Despite an overwhelmingly positive public hearing that saw 11 community members speak in favour of expanding Riverside Campground and adding a spa, council members remain divided on the proposal.
Top issues were the number of tent campsites on the 153,000 square metre plot of land, how affordable the expanded campground would be and where employees for the new Scandinavian-style day spa will be housed.
“There is a real disconnect between public support and council’s concerns,” said Mayor Ken Melamed.
“Council agreed largely with everything people were saying, but there are real issues that have not been addressed.”
The mayor added that the public hearing was not necessarily a comprehensive overview of the issue, saying: “It is disappointing that nobody came (to speak against the proposal) but their absence is not an indication of that.”
Despite the concerns, third reading of the rezoning application was unanimously approved Monday. Two conditions were attached to the application, one of which was not supported by all council members.
The expanded campground, on the east side of Fitzsimmons Creek, will include yurts, additional recreational vehicle sites and an eight-building “Scandinave Spa” featuring saunas, solariums and massage service. The number of tenting sites will also be reduced, to 16. There is to be no net loss of trails in the Lost Lake area as a result of the development.
Not all council members were hesitant about the proposal.
Councillor Tim Wake called Monday night’s turnout a “landmark public hearing” and pressed council to move along swiftly with the already year-old application.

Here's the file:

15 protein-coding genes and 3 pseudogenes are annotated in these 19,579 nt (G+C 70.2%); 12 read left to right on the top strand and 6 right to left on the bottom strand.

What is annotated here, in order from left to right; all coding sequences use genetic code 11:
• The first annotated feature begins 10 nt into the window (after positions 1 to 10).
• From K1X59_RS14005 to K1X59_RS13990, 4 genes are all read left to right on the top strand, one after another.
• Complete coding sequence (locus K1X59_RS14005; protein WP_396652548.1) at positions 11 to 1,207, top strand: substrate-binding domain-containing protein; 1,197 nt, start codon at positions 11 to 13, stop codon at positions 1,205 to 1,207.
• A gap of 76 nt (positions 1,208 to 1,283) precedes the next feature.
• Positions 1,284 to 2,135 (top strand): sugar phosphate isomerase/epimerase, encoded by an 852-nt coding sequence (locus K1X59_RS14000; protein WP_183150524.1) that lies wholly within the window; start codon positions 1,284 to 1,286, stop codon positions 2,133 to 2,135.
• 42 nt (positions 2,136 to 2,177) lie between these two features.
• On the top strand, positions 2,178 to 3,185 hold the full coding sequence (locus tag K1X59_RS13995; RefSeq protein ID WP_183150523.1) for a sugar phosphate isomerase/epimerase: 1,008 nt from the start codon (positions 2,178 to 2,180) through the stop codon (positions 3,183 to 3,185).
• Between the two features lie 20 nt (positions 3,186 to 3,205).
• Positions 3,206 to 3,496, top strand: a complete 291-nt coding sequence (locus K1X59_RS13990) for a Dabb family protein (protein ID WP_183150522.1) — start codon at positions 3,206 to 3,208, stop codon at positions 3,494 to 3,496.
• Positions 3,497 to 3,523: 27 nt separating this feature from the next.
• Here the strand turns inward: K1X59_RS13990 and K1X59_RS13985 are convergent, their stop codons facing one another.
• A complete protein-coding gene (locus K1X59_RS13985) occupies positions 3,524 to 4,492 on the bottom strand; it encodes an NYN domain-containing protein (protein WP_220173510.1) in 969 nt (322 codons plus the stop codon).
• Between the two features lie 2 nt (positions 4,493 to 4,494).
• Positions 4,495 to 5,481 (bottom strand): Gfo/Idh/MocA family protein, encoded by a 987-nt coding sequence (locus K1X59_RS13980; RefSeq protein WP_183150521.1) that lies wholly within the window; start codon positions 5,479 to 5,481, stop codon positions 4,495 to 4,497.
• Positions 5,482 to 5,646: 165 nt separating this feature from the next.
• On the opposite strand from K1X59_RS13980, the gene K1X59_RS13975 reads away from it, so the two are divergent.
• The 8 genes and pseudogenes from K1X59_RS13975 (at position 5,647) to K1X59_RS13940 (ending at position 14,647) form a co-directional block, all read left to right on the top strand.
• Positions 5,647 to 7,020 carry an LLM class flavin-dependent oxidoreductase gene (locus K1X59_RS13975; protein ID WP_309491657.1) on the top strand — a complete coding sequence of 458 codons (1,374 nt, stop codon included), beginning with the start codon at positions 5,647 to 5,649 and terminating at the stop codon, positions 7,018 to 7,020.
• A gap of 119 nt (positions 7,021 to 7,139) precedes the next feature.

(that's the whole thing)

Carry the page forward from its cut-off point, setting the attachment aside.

“I have never seen a public hearing where we had so many people speak in favour and so few speak against,” said Wake.
“Timing is of essence here and every two weeks count.”
During the public hearing representatives from Woodall’s, a company that produces an RV directory for B.C., Alberta, the Yukon and the northern territories, said that while the RV market in North America is growing, especially among the baby-boomer generation, the number of RV sites in B.C. is diminishing.
Kim Smith from Woodall’s added: “The Riverside RV Resort achieves the highest rating possible and has been consistently committed to maintaining this level. They have also kept their overnight rates at comparable rates.”
Former businessperson of the year, Scott Carrell, also spoke strongly in favour of the proposal.
“From an economic standpoint, I think we are all aware of where the U.S. consumer confidence comes from,” said Carrell. “Forty nine per cent of those people who visit Whistler come from the United States, and global warming is a real concern. This is one of those amenities in town that can really be used and will be very successful.”
The municipality also received 13 pieces of correspondence in favour of the application.
The two conditions attached to the rezoning application are: clarify where their employees will be housed; and clarify the number and location of tent campsites.
The existing campground contains 66 RV sites, 30 tent sites and 14 guest cabins, as well as washroom facilities and an administration building with a restaurant, a games room and employee housing. A putting course is also on the property.
Riverside Campground originally received a development permit in 1999, and the first phase of the campsite opened for business the following year. The rezoning application for the expansion came to council in April 2007, with first and second reading granted in March of this year.
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